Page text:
It was on these main tracks that we hopped trains. Most of the time they were moving too fast, but sometimes they had to slow down to allow a train headed in the opposite direction enough time to switch tracks.
We’d run alongside the train, its groaning, clanking, and hissing making it seem alive as it stampeded by us. The grayish-white stones of the rail bed, sharp on the bottom of sneakers. Legs and heart pumping hard, arms stretching, stretching, fingers extended, the feel of cool metal as they wrapped around the ladder rung, and then lifted off the ground like a spider catching a breeze on a thread of silk.
Most times, we’d ride a few hundred yards and jump off before the train picked up speed.
The warm May sun and cloudless blue sky tag-teamed me with temptation. It was 1972. I was fifteen and hungry for adventure.
“Let’s skip,” I said. Fuzzy pulled a pack of Kools from his shirt pocket, thumped it on his hand, pulled the filtered end sticking out the farthest with his lips. “Hell, yeah,” he said, striking a match. “I’m in.” Johnny looked at me and his eyes quickly darted away, as was his nature. A flicker of a smile lit his face. “Okay,” he said. We changed our course from school to the tracks.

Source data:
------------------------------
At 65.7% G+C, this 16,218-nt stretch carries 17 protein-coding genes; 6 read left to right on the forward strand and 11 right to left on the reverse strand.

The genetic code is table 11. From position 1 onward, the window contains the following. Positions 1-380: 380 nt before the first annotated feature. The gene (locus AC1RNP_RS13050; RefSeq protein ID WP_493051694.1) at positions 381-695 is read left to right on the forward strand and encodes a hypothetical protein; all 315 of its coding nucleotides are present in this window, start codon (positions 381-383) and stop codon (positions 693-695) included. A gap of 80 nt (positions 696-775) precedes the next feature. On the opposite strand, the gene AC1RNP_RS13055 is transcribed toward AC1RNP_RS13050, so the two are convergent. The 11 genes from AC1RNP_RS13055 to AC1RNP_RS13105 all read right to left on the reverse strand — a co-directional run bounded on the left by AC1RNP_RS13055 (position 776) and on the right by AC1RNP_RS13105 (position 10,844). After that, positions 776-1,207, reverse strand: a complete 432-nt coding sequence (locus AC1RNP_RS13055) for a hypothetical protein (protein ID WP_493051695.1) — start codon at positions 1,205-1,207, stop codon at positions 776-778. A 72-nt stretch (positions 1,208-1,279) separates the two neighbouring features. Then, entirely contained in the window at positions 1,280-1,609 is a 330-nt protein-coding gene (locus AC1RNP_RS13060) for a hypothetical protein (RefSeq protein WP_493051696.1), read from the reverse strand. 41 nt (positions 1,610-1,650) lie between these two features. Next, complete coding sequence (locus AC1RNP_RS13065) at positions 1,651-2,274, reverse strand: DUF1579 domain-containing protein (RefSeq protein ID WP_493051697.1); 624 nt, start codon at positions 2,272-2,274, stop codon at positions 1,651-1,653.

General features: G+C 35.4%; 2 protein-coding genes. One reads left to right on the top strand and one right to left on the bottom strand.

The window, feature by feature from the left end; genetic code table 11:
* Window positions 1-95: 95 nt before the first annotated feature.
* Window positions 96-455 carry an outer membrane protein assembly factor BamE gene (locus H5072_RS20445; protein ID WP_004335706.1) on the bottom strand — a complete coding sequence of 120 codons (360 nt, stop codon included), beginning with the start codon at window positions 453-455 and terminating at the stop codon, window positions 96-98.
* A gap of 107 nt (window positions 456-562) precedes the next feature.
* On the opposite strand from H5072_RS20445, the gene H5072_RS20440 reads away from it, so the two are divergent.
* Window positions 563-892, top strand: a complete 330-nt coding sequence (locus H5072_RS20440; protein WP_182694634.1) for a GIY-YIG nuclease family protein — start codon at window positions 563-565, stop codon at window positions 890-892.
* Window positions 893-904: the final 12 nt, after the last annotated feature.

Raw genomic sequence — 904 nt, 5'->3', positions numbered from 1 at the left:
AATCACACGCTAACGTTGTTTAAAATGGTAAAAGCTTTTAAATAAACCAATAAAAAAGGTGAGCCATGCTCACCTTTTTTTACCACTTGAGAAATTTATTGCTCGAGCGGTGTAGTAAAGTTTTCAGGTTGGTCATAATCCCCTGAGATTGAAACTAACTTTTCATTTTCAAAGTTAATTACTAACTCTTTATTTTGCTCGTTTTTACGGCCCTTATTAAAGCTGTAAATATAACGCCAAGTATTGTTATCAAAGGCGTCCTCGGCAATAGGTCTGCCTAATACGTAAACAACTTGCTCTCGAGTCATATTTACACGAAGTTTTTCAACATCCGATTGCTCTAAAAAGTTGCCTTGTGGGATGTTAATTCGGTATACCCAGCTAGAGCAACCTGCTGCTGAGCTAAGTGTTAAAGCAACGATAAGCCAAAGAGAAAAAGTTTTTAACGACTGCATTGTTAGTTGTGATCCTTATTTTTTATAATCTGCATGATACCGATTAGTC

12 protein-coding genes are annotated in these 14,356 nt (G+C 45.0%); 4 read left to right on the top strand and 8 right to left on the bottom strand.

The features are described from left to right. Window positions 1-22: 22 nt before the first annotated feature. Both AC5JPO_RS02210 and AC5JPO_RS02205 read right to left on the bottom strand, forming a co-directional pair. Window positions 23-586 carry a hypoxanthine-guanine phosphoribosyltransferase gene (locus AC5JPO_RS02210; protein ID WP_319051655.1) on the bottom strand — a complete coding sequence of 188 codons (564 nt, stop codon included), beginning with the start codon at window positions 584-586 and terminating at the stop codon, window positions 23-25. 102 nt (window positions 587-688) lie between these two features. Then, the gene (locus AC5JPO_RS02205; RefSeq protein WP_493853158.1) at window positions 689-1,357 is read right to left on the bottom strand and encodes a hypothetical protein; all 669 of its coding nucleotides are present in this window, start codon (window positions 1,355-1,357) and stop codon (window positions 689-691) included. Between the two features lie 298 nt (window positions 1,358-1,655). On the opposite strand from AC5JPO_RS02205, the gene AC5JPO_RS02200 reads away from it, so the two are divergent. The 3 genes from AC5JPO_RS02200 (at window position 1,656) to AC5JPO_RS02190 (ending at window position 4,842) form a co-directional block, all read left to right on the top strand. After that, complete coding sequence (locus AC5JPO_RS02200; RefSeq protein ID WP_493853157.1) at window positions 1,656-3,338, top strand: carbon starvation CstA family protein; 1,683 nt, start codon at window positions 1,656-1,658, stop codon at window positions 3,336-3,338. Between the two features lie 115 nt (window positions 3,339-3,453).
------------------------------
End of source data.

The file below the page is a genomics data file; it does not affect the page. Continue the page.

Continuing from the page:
Johnny lived two doors down from me in the same row house. He was a skinny, quiet kid with a round Charlie Brown head and sad blue eyes. I always had the feeling his dad didn’t like him much. One time, as my dad and I were walking out of Kroger’s grocery store, Johnny and his dad were walking out in front of us. I don’t know what happened, but Johnny’s dad kicked Johnny hard in the ass. My dad walked up to Johnny’s and said, “If I ever see you do that again, I’m going to kick you in your ass.”Driving home, Dad explained to me that kicking someone like that was one of the most humiliating things you could do to them. Then he explained what humiliating meant.
Johnny was a natural artist, and could draw pretty much anything. He once drew a picture of a Playboy centerfold realistic enough to jack off to. He was also a firebug and burned down a couple of boxcars, which pissed the rest of us off because of the police attention it brought.
Fuzzy, a year older than me, and a junior in the same high school, was two pink eyes shy of albino. His skin was white as a sunless ass in late summer. He wore his ivory-colored hair shoulder length, which exploded away from his ears in frizzy puffs that reminded me of cotton candy. His eyebrows and eyelashes were the same color as his hair, and they gave the appearance of not having any. He lived a couple blocks from Johnny and me.
We hung around the boxcar awhile, then walked along the tracks, seeing who could go the farthest balancing on the rail before falling off. I was good at this and always won.